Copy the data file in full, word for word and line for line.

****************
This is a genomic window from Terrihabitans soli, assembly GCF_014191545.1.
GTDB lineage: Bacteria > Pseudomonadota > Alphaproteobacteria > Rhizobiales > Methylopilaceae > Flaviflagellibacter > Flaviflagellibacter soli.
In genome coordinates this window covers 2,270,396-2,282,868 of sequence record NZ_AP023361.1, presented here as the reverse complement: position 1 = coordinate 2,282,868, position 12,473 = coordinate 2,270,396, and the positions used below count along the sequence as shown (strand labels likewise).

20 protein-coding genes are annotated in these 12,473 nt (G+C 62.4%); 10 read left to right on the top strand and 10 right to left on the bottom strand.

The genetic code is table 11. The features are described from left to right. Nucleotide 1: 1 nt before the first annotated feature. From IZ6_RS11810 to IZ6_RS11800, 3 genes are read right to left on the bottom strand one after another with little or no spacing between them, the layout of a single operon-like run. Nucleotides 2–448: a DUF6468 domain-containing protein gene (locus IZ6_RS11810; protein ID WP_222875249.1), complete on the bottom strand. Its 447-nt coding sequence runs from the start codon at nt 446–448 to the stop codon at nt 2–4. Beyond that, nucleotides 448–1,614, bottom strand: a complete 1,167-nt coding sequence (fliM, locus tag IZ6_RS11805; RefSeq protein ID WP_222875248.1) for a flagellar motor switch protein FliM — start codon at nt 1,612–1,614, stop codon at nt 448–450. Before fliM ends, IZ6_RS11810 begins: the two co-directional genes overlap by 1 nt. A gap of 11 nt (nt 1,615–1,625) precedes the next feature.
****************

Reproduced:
This is a genomic window from Terrihabitans soli, assembly GCF_014191545.1.
GTDB lineage: Bacteria > Pseudomonadota > Alphaproteobacteria > Rhizobiales > Methylopilaceae > Flaviflagellibacter > Flaviflagellibacter soli.
In genome coordinates this window covers 2,270,396-2,282,868 of sequence record NZ_AP023361.1, presented here as the reverse complement: position 1 = coordinate 2,282,868, position 12,473 = coordinate 2,270,396, and the positions used below count along the sequence as shown (strand labels likewise).

20 protein-coding genes are annotated in these 12,473 nt (G+C 62.4%); 10 read left to right on the top strand and 10 right to left on the bottom strand.

The genetic code is table 11. The features are described from left to right. Nucleotide 1: 1 nt before the first annotated feature. From IZ6_RS11810 to IZ6_RS11800, 3 genes are read right to left on the bottom strand one after another with little or no spacing between them, the layout of a single operon-like run. Nucleotides 2–448: a DUF6468 domain-containing protein gene (locus IZ6_RS11810; protein ID WP_222875249.1), complete on the bottom strand. Its 447-nt coding sequence runs from the start codon at nt 446–448 to the stop codon at nt 2–4. Beyond that, nucleotides 448–1,614, bottom strand: a complete 1,167-nt coding sequence (fliM, locus tag IZ6_RS11805; RefSeq protein ID WP_222875248.1) for a flagellar motor switch protein FliM — start codon at nt 1,612–1,614, stop codon at nt 448–450. Before fliM ends, IZ6_RS11810 begins: the two co-directional genes overlap by 1 nt. A gap of 11 nt (nt 1,615–1,625) precedes the next feature.